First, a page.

Singer-songwriter Jeffrey Foucault fights against the musical grind, in search of authenticity
Jeffrey Foucault gets called an “old soul” a lot. Maybe it’s because the singer-songwriter’s music sounds like it could have been written in the 1940s; maybe it’s because he looks kind of old-timey. Whatever it is, Foucault doesn’t pay too much attention to it. The way he sees it, one of these days he’ll be an old man, and then the “old soul thing” won’t mean anything. Getting down to the truth of music is, for him, far more important than labeling it.
“I don’t even know how to talk about it anymore,” he says when asked what inspires him musically. “At this point, the stuff that I really love feels true to me, and that’s about it. That could be a 17-year-old kid sitting on the street playing a cheap guitar. If it feels true, then it is true, and it’s probably worth hearing.”
A veteran of the American roots circuit with nine albums under his belt, Foucault has spent many nights trying to connect with that truth in front of audiences. He says the danger of doing the same material every night is falling into a routine with it.
“Standing up on stage, playing the same songs night after night, can become too much like rote memorization,” he says. “You risk falling back on familiar techniques and tricks that have been successful in the past. It can be detrimental to your progress, and to the best parts of playing music live.”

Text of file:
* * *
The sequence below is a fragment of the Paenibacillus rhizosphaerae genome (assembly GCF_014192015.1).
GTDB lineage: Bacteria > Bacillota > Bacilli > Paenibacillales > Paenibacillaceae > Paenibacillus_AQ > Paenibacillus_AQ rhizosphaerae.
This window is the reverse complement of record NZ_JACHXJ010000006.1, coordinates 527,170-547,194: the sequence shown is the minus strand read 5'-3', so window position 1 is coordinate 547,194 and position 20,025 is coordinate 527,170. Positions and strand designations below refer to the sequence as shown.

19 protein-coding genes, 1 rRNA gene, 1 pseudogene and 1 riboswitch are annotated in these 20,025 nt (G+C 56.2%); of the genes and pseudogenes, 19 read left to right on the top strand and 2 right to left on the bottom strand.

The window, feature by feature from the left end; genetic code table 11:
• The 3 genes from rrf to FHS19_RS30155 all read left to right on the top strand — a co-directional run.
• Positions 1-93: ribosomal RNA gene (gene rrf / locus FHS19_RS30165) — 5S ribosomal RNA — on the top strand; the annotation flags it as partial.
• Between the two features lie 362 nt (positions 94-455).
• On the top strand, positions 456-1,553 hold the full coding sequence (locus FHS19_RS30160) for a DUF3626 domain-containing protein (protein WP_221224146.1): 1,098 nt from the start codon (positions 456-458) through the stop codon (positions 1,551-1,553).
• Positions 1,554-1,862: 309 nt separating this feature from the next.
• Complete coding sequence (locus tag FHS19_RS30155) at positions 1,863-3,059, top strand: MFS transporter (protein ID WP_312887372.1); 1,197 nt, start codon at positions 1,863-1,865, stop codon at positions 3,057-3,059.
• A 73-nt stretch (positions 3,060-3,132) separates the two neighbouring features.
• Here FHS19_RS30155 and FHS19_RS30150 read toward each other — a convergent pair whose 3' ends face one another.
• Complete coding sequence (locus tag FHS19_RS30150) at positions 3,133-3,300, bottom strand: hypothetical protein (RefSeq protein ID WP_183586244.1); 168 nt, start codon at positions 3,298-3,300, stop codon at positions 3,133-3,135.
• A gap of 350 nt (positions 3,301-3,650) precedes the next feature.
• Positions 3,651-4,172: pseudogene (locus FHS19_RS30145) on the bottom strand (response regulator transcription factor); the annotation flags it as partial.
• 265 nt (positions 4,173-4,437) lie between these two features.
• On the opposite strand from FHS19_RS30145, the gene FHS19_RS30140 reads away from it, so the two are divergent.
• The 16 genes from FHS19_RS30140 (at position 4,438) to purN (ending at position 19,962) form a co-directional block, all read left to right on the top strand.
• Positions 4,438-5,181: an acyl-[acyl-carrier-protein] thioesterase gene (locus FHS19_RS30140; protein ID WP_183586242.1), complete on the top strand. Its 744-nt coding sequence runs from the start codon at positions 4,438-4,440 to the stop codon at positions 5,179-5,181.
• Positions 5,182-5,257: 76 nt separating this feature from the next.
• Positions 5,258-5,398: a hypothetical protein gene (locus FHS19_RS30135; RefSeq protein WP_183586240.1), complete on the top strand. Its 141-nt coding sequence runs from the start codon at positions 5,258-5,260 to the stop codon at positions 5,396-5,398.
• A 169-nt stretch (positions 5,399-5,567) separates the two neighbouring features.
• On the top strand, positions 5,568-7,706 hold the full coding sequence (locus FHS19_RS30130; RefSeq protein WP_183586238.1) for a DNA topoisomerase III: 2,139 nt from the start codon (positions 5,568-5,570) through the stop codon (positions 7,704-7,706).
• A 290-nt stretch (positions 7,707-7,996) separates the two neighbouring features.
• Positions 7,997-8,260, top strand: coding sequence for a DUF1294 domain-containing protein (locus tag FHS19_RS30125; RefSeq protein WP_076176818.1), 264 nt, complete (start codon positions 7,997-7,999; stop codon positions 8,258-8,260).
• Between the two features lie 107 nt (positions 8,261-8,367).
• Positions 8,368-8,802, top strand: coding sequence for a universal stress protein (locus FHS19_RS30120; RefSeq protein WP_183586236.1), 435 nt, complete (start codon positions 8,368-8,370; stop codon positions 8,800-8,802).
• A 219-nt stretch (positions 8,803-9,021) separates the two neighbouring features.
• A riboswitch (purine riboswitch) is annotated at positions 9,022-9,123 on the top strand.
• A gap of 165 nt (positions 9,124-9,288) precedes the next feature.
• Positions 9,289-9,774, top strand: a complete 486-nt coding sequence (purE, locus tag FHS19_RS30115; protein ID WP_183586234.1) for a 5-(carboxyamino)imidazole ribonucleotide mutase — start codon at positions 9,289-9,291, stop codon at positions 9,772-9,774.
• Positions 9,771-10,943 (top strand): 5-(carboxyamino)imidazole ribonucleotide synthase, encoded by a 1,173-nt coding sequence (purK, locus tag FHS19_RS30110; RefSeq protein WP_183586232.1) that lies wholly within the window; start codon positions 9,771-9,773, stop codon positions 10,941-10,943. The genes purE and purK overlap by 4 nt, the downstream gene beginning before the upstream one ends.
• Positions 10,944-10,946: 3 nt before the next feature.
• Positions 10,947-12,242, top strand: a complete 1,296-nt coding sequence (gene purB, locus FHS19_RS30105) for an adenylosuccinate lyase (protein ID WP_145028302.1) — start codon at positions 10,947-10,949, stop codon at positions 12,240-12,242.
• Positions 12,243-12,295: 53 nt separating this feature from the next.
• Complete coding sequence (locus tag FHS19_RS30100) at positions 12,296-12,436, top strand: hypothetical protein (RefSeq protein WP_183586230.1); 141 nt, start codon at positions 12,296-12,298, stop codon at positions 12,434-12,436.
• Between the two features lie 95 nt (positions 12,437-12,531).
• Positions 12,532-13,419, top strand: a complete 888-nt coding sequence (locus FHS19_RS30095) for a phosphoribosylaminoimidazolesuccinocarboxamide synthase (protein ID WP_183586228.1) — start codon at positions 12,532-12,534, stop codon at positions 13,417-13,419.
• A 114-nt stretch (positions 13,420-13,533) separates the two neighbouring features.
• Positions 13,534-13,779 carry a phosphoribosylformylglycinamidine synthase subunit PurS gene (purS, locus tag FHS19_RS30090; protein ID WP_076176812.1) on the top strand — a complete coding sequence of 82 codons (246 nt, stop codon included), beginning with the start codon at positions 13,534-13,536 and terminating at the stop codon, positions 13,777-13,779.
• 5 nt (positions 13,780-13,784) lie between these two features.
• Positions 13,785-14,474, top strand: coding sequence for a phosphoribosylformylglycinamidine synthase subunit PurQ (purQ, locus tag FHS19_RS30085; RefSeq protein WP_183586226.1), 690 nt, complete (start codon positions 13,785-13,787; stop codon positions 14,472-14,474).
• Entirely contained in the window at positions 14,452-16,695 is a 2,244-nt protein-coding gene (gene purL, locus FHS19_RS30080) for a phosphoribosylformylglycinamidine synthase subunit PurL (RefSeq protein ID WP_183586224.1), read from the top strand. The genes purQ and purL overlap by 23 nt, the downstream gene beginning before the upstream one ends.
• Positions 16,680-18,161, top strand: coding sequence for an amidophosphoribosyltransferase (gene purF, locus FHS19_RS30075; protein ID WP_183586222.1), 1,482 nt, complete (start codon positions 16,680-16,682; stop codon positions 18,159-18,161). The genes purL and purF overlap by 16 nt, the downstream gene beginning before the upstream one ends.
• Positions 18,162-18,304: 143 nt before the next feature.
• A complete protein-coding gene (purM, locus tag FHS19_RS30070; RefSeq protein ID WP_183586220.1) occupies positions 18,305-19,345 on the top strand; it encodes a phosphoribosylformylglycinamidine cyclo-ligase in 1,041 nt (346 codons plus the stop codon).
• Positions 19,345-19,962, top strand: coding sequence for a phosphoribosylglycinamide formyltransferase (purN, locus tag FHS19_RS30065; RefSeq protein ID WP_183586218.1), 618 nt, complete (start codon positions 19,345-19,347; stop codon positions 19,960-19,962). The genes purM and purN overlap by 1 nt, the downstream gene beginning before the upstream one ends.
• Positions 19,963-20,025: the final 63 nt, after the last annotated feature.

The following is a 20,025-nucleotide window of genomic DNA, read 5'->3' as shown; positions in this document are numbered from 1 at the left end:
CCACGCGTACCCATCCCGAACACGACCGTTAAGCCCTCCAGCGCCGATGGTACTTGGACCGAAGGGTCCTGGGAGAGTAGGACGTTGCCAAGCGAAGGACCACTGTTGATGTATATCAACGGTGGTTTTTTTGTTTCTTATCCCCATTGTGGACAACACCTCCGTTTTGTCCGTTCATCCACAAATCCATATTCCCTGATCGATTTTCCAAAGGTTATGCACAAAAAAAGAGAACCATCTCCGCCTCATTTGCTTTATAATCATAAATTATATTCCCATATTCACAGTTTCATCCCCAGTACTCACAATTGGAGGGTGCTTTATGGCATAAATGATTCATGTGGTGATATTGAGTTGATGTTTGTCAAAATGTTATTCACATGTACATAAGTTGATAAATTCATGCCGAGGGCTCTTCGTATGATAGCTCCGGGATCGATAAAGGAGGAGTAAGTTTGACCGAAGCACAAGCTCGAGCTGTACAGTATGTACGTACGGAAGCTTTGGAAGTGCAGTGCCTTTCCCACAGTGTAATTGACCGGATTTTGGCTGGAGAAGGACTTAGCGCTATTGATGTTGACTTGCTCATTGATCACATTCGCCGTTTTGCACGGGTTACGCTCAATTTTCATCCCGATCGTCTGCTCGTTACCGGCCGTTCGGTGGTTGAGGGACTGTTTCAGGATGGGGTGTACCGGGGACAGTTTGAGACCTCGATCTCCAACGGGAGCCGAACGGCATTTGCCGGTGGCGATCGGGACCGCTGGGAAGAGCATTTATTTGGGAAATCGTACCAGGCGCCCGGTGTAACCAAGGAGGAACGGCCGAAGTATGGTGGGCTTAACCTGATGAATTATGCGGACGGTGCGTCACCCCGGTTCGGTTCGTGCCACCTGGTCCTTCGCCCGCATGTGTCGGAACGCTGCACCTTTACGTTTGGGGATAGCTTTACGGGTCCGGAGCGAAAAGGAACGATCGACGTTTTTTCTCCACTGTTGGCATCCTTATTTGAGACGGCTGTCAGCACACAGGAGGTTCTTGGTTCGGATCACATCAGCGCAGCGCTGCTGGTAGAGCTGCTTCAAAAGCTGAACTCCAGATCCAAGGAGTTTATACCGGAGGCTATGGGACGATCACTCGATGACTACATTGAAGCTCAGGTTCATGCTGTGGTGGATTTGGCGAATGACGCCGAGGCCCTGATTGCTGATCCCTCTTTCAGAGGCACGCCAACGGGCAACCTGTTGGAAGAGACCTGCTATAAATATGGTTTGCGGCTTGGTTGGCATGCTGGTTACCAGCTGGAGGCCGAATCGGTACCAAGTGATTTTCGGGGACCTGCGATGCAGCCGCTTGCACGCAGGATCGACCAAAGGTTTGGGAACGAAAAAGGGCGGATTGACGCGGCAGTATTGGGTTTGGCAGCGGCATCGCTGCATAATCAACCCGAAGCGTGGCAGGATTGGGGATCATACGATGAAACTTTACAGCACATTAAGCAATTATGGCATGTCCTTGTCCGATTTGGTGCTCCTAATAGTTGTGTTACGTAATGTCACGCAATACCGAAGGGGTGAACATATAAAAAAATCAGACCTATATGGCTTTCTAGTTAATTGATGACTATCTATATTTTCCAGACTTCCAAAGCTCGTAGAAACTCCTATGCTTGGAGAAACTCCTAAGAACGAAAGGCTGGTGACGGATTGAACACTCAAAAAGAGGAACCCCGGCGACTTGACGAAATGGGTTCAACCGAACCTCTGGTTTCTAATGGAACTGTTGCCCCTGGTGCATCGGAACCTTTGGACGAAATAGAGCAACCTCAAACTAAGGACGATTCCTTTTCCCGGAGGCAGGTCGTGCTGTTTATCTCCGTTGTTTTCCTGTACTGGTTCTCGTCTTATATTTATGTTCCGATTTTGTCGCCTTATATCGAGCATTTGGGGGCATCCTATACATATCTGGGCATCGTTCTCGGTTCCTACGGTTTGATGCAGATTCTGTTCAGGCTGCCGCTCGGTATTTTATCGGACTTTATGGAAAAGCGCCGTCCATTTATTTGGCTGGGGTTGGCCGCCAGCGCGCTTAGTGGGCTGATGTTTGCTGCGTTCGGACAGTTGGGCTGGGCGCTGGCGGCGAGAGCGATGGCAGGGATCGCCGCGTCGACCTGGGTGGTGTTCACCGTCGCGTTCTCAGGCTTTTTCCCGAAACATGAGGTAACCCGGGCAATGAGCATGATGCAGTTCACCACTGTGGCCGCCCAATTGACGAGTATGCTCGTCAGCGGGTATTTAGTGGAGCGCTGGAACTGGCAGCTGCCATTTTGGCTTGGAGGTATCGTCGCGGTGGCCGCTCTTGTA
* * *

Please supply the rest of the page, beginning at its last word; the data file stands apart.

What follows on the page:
His solution? Add other musicians to the mix.
“If you bring someone else, especially if that person is a great musician, it’s a conversation in real time,” Foucault says. “It’s always new, it’s never going to be the same thing. Even if you try to play it the same way, the variables are just exponentially greater and more lively.”
When collaborating this way, some nights can be “really sublime,” he says, while others can be bumpy as the musicians struggle to connect with each other or contend with less-than-perfect sound. But, for Foucault, it’s better than playing songs out of habit.
“It lets you turn the wheel a little bit more,” he says. “Get deeper into what you’re doing.”
For his current tour, Foucault has tapped his longtime drummer, Billy Conway, to accompany him. Conway, who played in the band Morphine, is what Foucault describes as “probably the finest musician I know,” and claims anyone who has played with Conway will say the same thing.
Since his last solo album, 2011’s Horse Latitudes, Foucault has been busy. He collaborated with the award-winning poet Lisa Olstein on a musical project titled Cold Satellite, and he produced albums for several up-and-coming artists. He’s now putting the finishing touches on a new solo album; a stripped down, bluesy collection of songs that he says is the coolest thing he’s done.
Singer/songwriter/producer Bo Ramsey, who has worked with some of the great Americana acts—including Lucinda Williams and Greg Brown—and also produced Foucault’s 2006 album, Ghost Repeater, plays electric guitar on the forthcoming album. His contributions are beautifully placed touches that nicely complement Foucault’s lyrical subtlety and spacious arrangements.
“At this point, the older Bo gets, the less he plays,” says Foucault. “He hears a lot of negative space, and is a really artful player.”
This less-is-more aesthetic seems to suit Foucault just fine, both musically and in the down-home way he chooses to live his life. Hailing from Whitewater, Wisconsin, Foucault now lives in western Massachusetts with his wife, singer-songwriter Kris Delmhorst. They live in a small town with no big-box stores and no fast food, which works just fine for this “old soul.”
“It’s a little tiny town with a river through it,” he says. “That’s my spot for now.”
Jeffrey Foucault will perform at 9 p.m. Friday, Oct. 10, at the Crepe Place, 1134 Soquel Ave., Santa Cruz. $12. 429-6994.